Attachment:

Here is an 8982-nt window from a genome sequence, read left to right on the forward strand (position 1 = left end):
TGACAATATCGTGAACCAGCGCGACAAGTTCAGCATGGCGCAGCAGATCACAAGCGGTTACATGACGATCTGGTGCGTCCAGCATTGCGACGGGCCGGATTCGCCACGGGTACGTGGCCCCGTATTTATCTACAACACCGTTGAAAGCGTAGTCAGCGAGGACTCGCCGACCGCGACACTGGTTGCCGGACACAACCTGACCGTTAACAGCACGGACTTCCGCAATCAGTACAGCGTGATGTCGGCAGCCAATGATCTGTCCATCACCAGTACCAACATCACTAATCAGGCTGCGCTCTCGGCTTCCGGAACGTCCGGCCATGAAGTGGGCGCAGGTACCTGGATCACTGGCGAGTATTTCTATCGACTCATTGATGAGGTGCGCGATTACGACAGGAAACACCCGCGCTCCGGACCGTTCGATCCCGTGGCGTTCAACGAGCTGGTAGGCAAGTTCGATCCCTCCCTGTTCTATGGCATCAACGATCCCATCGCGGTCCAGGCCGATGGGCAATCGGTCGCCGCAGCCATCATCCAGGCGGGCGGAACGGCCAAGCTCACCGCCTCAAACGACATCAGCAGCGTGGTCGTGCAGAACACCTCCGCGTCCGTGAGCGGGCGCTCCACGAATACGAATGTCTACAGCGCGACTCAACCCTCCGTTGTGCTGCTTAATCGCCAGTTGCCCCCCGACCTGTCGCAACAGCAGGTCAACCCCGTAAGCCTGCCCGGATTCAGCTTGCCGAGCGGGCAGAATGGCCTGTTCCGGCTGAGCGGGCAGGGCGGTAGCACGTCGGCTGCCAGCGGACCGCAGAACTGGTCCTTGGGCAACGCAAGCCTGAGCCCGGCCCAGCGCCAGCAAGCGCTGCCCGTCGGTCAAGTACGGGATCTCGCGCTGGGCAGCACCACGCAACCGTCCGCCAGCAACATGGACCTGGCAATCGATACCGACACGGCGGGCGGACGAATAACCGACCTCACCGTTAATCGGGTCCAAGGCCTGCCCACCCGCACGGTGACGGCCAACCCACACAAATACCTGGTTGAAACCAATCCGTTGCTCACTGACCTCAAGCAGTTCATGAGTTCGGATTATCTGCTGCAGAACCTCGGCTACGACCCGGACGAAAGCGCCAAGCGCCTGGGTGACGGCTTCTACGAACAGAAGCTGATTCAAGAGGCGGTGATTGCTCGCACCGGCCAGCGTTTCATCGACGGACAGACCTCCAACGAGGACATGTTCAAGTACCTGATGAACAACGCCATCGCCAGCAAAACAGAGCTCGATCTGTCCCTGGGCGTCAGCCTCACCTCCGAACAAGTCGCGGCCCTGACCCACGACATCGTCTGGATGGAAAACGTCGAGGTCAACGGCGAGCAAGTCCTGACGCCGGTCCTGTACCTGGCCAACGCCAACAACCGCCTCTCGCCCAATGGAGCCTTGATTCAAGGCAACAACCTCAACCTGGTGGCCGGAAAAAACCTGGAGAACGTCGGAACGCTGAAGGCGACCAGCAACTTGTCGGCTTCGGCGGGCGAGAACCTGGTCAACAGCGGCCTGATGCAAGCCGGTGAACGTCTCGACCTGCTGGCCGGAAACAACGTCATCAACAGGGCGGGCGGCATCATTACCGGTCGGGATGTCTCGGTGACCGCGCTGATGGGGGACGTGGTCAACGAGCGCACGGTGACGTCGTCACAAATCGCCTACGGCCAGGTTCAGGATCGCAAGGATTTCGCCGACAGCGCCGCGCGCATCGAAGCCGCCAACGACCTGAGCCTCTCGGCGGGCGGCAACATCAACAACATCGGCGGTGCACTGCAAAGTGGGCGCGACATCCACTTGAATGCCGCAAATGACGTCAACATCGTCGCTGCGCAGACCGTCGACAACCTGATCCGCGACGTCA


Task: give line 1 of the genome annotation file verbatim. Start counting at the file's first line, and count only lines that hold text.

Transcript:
Here is an 8982-nt window from a genome sequence, read left to right on the forward strand (position 1 = left end):